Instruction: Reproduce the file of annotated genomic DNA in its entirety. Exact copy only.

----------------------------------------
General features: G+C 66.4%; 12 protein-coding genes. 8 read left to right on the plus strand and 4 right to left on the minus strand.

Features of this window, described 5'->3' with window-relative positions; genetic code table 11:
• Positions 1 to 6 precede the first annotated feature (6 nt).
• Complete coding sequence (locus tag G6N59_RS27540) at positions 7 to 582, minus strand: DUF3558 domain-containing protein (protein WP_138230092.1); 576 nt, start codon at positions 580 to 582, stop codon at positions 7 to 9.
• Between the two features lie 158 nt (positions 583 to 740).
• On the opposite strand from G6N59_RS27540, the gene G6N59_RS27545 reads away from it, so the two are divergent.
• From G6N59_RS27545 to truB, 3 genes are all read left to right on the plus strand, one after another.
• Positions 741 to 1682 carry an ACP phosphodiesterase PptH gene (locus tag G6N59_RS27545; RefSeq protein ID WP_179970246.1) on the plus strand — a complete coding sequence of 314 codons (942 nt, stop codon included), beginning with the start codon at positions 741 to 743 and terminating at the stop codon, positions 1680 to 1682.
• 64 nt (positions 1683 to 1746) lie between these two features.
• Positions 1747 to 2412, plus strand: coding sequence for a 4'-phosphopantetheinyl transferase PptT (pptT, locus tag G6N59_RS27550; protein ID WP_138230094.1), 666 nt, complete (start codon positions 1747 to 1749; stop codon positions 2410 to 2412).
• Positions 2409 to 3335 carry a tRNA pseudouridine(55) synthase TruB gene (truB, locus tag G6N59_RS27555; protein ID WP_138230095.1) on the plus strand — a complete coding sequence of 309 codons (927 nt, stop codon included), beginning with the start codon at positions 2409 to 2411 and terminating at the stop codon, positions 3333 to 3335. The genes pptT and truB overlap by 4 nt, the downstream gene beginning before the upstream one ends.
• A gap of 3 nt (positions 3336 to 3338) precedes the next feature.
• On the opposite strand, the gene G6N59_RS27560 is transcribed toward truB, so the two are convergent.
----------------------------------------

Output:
General features: G+C 66.4%; 12 protein-coding genes. 8 read left to right on the plus strand and 4 right to left on the minus strand.

Features of this window, described 5'->3' with window-relative positions; genetic code table 11:
• Positions 1 to 6 precede the first annotated feature (6 nt).
• Complete coding sequence (locus tag G6N59_RS27540) at positions 7 to 582, minus strand: DUF3558 domain-containing protein (protein WP_138230092.1); 576 nt, start codon at positions 580 to 582, stop codon at positions 7 to 9.
• Between the two features lie 158 nt (positions 583 to 740).
• On the opposite strand from G6N59_RS27540, the gene G6N59_RS27545 reads away from it, so the two are divergent.
• From G6N59_RS27545 to truB, 3 genes are all read left to right on the plus strand, one after another.
• Positions 741 to 1682 carry an ACP phosphodiesterase PptH gene (locus tag G6N59_RS27545; RefSeq protein ID WP_179970246.1) on the plus strand — a complete coding sequence of 314 codons (942 nt, stop codon included), beginning with the start codon at positions 741 to 743 and terminating at the stop codon, positions 1680 to 1682.
• 64 nt (positions 1683 to 1746) lie between these two features.
• Positions 1747 to 2412, plus strand: coding sequence for a 4'-phosphopantetheinyl transferase PptT (pptT, locus tag G6N59_RS27550; protein ID WP_138230094.1), 666 nt, complete (start codon positions 1747 to 1749; stop codon positions 2410 to 2412).
• Positions 2409 to 3335 carry a tRNA pseudouridine(55) synthase TruB gene (truB, locus tag G6N59_RS27555; protein ID WP_138230095.1) on the plus strand — a complete coding sequence of 309 codons (927 nt, stop codon included), beginning with the start codon at positions 2409 to 2411 and terminating at the stop codon, positions 3333 to 3335. The genes pptT and truB overlap by 4 nt, the downstream gene beginning before the upstream one ends.
• A gap of 3 nt (positions 3336 to 3338) precedes the next feature.
• On the opposite strand, the gene G6N59_RS27560 is transcribed toward truB, so the two are convergent.